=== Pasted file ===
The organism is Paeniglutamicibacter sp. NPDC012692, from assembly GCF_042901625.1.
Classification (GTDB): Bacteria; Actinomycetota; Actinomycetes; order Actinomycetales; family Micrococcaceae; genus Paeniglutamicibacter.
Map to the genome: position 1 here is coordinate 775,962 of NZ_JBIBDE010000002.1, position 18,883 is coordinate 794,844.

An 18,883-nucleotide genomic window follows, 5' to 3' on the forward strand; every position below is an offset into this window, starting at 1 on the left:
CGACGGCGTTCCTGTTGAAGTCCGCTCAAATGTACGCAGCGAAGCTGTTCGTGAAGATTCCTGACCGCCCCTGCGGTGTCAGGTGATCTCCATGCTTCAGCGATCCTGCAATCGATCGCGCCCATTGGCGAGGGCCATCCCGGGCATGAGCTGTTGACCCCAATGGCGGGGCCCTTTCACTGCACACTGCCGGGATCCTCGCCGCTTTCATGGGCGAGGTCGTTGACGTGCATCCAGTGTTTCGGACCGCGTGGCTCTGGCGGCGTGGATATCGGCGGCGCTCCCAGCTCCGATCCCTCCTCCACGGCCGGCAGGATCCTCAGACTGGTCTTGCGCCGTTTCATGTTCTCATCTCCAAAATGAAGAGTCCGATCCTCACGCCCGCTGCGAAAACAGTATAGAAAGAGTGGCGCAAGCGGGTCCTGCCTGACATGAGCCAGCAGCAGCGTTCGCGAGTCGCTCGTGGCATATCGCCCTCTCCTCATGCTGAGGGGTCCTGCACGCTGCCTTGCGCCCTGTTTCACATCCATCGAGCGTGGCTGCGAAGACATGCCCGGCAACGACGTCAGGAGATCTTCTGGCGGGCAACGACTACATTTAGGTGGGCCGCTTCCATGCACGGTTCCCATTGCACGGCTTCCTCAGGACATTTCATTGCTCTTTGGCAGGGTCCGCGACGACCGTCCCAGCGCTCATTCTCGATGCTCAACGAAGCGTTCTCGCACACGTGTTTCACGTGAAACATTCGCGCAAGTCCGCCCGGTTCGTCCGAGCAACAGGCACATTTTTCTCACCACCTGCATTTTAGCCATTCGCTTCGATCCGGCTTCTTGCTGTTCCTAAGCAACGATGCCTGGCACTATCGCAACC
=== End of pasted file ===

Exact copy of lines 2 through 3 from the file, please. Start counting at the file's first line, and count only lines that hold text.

Classification (GTDB): Bacteria; Actinomycetota; Actinomycetes; order Actinomycetales; family Micrococcaceae; genus Paeniglutamicibacter.
Map to the genome: position 1 here is coordinate 775,962 of NZ_JBIBDE010000002.1, position 18,883 is coordinate 794,844.